However, when the decision was made to hard fork the Ethereum network to recover the funds lost during the DAO hack, a part of the network did not agree with the decision. Those who did not agree with the provided solution, believe that ‘Code is Law’, and this change is illegal. As such, they kept using the ‘original’ software instead. Suddenly, there were 2 versions of Ethereum: Ethereum, and Ethereum Classic.
Ethereum Classic still exists to this day, and at the time of writing, it’s market capitalization is about $1.3 billion USD, whereas the ‘forked’ Ethereum chain (the one that reverted the hack) is worth around $30 billion USD.
It is very doubtful that the Ethereum network will opt for a hard fork again, seeing the controversy it caused last time. No doubt, Ethereum classic would benefit as a result. After all, where is the monetary limit for the Ethereum foundation to advocate for a quick fix that goes against the rules of their own network?
Edit: The original version of this piece had a mistake in it. Thanks to Rene Schneider for correcting me on it.
It might be time to take a step back and re-think the design of smart contracts. This is not the first time a bug in one of these contracts led to gigantic sums of money being compromised. The Ethereum Foundation likes to brag that Ethereum, as a smart contract platform, is ‘turing-complete’, meaning that pretty much anything can be coded and deployed on top of it. So far, this particular choice of design has resulted in more than half a billion dollar being compromised in one way or the other.
Turing-completeness consistently leads to vulnerabilities, as a contract is naturally only as good as its developer. Ask any developer about how often they accidentally write bugs into their code, with or without noticing, and you might understand why the whole concept of un-audited ‘turing-complete’ smart contracts is terribly dangerous when there is this much money at stake. Design choices have their consequences, and at some point it is time to re-evaluate them. For example, it might make sense for a smart contracting platform to only allow the deployment of ‘pre-vetted’ smart contracts, that are made and audited by professionals.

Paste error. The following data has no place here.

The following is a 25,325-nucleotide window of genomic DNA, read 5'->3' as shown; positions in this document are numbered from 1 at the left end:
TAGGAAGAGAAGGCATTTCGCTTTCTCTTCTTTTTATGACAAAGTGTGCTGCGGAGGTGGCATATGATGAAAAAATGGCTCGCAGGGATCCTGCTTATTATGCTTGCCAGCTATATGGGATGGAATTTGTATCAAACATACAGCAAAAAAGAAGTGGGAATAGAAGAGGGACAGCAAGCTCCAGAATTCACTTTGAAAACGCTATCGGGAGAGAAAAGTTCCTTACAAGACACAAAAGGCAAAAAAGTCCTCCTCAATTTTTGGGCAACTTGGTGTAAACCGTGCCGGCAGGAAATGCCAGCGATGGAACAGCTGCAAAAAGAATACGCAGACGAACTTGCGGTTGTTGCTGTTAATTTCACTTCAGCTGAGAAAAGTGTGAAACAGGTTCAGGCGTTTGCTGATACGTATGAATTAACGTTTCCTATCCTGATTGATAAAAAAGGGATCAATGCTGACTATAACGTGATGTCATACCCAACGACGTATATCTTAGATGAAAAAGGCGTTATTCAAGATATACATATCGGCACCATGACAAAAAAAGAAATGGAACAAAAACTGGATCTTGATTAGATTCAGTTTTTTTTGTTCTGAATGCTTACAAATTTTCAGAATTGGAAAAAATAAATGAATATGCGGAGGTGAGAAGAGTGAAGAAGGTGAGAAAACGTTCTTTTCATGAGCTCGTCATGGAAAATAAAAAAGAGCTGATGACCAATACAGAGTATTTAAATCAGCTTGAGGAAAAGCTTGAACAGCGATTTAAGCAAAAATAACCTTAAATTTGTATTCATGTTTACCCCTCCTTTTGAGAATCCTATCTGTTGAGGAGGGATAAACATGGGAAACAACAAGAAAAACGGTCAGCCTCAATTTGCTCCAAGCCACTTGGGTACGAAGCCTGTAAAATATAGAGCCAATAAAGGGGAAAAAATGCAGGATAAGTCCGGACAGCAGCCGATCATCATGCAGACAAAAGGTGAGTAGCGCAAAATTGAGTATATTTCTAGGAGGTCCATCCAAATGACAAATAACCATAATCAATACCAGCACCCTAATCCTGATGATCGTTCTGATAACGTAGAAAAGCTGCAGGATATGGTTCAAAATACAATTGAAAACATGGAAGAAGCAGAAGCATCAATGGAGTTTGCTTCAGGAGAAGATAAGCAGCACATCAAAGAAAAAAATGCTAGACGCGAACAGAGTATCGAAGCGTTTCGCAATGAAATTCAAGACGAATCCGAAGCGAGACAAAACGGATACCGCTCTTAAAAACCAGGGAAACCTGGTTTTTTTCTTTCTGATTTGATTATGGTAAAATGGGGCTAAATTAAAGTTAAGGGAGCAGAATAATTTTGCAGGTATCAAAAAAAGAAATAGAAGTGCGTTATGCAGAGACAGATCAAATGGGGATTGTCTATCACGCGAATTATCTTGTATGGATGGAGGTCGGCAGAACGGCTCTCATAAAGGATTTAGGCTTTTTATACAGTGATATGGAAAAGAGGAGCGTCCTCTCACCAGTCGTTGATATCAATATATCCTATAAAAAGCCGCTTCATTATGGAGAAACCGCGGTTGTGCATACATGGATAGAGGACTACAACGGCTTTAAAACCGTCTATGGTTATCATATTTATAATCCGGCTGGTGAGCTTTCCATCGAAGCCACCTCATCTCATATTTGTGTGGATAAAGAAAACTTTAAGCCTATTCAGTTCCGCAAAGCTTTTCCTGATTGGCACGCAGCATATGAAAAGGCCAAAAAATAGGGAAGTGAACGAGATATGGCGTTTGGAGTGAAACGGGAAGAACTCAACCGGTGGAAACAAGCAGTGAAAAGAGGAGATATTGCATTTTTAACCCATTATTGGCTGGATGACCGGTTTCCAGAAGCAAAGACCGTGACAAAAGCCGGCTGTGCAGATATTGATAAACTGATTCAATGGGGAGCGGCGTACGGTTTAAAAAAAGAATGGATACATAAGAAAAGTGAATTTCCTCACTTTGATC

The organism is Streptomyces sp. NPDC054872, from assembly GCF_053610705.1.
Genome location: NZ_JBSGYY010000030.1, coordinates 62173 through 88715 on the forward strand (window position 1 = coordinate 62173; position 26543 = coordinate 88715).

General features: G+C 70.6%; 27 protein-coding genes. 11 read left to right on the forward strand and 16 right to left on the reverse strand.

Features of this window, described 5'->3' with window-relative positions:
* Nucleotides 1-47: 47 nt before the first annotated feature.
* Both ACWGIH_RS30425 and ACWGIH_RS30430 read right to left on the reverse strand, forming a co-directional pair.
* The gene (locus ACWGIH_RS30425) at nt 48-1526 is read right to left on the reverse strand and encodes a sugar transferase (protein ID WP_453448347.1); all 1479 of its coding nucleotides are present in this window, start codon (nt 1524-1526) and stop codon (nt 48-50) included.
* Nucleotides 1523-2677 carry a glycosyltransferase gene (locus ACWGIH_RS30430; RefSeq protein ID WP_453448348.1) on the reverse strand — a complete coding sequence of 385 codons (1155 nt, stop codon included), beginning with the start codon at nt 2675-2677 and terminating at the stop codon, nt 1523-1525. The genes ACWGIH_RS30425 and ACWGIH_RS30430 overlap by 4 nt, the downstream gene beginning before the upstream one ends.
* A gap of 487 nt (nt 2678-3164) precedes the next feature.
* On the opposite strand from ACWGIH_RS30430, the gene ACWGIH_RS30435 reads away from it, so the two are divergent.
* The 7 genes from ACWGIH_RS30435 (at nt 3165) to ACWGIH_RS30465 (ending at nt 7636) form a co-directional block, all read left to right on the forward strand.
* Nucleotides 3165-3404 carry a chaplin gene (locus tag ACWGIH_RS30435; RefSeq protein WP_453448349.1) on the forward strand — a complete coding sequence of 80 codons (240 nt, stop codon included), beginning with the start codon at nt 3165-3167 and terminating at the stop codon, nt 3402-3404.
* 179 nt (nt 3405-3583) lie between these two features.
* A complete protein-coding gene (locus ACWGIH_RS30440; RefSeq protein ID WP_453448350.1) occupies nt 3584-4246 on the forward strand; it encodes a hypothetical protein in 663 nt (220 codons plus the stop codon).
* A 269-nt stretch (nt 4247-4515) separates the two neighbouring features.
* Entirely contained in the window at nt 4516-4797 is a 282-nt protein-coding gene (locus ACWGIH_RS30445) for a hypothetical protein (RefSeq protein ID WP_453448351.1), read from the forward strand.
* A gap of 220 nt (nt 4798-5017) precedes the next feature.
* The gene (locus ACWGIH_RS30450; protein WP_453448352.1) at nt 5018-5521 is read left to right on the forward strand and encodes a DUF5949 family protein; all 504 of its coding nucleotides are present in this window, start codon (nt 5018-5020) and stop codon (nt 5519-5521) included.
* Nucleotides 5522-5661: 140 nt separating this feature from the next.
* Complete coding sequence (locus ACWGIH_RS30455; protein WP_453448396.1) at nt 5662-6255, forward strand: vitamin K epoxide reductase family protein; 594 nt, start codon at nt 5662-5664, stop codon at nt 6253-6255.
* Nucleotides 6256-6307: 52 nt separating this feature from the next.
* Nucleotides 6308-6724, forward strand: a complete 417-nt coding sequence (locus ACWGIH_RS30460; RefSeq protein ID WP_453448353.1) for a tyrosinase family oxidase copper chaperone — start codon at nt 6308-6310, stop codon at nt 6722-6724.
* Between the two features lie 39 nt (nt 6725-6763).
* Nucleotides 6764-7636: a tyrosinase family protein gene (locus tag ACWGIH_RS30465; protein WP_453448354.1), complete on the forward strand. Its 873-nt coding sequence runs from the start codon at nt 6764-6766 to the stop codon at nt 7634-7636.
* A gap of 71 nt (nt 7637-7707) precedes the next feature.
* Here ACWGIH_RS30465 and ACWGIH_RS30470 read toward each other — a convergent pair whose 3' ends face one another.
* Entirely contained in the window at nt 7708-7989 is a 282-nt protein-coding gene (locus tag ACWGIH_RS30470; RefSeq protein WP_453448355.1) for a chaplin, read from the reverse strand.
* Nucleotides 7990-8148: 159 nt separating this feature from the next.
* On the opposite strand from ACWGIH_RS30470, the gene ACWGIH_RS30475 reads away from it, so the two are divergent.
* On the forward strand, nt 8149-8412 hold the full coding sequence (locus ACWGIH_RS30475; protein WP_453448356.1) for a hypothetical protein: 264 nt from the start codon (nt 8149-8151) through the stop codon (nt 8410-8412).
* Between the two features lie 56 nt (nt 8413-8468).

Of course, that is a very centralized process in a decentralized system. And sure, there are many trade-offs in the meta-design of a smart contract platform. But these trade-offs are worth thinking about, because Ethereum will always be plagued by security issues if nothing changes.
Supporters of Ethereum will say that I should not blame the platform for the mistakes made by smart contract developers and that’s a valid point to some degree. However, let’s not forget that Parity is not run by some unknown, incompetent boy in his puberty, deploying his first smart contracts. No, it is founded Gavin Wood himself, one of the co-founders of Ethereum.
If even his smart contracts consistently have such flaws, how secure will the majority of Turing-complete smart contracts be in the future?
Thijs Maas is a law student with a healthy obsession for the legal challenges that arise in relation to the wave of innovation brought by distributed ledger technologies. He recently founded www.lawandblockchain.eu, a website that acts as a hub for information, insights and academic research on the subject.
P.S. Yes, I will write about the legal questions this ‘mistake’ raises soon.